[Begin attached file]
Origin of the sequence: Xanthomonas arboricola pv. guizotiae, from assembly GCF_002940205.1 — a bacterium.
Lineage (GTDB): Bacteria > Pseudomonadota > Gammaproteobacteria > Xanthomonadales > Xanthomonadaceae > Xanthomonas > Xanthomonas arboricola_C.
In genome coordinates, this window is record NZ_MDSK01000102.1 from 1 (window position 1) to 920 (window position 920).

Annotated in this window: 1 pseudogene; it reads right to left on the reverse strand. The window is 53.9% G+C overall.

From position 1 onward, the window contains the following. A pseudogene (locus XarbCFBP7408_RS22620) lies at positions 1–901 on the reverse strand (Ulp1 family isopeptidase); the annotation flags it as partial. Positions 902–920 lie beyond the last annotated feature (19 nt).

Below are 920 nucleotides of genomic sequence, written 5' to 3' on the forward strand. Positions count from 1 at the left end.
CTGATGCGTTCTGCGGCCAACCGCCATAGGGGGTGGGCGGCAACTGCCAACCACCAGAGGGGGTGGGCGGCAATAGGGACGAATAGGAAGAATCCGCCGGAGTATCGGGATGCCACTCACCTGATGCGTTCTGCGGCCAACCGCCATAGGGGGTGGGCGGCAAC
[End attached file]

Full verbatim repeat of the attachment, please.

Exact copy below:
Origin of the sequence: Xanthomonas arboricola pv. guizotiae, from assembly GCF_002940205.1 — a bacterium.
Lineage (GTDB): Bacteria > Pseudomonadota > Gammaproteobacteria > Xanthomonadales > Xanthomonadaceae > Xanthomonas > Xanthomonas arboricola_C.
In genome coordinates, this window is record NZ_MDSK01000102.1 from 1 (window position 1) to 920 (window position 920).

Annotated in this window: 1 pseudogene; it reads right to left on the reverse strand. The window is 53.9% G+C overall.

From position 1 onward, the window contains the following. A pseudogene (locus XarbCFBP7408_RS22620) lies at positions 1–901 on the reverse strand (Ulp1 family isopeptidase); the annotation flags it as partial. Positions 902–920 lie beyond the last annotated feature (19 nt).

Below are 920 nucleotides of genomic sequence, written 5' to 3' on the forward strand. Positions count from 1 at the left end.
CTGATGCGTTCTGCGGCCAACCGCCATAGGGGGTGGGCGGCAACTGCCAACCACCAGAGGGGGTGGGCGGCAATAGGGACGAATAGGAAGAATCCGCCGGAGTATCGGGATGCCACTCACCTGATGCGTTCTGCGGCCAACCGCCATAGGGGGTGGGCGGCAAC